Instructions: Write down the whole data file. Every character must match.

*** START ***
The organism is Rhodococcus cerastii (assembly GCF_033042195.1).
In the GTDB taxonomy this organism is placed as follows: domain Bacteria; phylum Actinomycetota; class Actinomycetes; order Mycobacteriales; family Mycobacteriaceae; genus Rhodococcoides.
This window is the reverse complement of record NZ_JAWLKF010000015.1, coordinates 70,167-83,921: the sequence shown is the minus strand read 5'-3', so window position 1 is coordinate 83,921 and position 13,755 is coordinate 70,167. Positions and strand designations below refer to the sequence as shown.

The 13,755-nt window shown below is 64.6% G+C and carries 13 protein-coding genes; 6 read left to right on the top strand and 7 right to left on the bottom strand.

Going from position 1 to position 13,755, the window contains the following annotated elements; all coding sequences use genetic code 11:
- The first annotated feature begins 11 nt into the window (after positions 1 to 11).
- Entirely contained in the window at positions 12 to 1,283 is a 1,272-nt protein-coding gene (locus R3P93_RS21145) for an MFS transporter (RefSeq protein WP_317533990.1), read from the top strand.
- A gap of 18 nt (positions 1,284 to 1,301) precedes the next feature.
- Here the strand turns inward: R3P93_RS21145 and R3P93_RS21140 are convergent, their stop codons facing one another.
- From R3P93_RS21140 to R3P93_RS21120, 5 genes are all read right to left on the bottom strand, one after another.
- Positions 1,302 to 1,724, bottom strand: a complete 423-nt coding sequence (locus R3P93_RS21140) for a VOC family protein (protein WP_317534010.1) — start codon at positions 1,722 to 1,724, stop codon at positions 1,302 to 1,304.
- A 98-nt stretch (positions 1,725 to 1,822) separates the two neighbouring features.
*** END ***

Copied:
The organism is Rhodococcus cerastii (assembly GCF_033042195.1).
In the GTDB taxonomy this organism is placed as follows: domain Bacteria; phylum Actinomycetota; class Actinomycetes; order Mycobacteriales; family Mycobacteriaceae; genus Rhodococcoides.
This window is the reverse complement of record NZ_JAWLKF010000015.1, coordinates 70,167-83,921: the sequence shown is the minus strand read 5'-3', so window position 1 is coordinate 83,921 and position 13,755 is coordinate 70,167. Positions and strand designations below refer to the sequence as shown.

The 13,755-nt window shown below is 64.6% G+C and carries 13 protein-coding genes; 6 read left to right on the top strand and 7 right to left on the bottom strand.

Going from position 1 to position 13,755, the window contains the following annotated elements; all coding sequences use genetic code 11:
- The first annotated feature begins 11 nt into the window (after positions 1 to 11).
- Entirely contained in the window at positions 12 to 1,283 is a 1,272-nt protein-coding gene (locus R3P93_RS21145) for an MFS transporter (RefSeq protein WP_317533990.1), read from the top strand.
- A gap of 18 nt (positions 1,284 to 1,301) precedes the next feature.
- Here the strand turns inward: R3P93_RS21145 and R3P93_RS21140 are convergent, their stop codons facing one another.
- From R3P93_RS21140 to R3P93_RS21120, 5 genes are all read right to left on the bottom strand, one after another.
- Positions 1,302 to 1,724, bottom strand: a complete 423-nt coding sequence (locus R3P93_RS21140) for a VOC family protein (protein WP_317534010.1) — start codon at positions 1,722 to 1,724, stop codon at positions 1,302 to 1,304.
- A 98-nt stretch (positions 1,725 to 1,822) separates the two neighbouring features.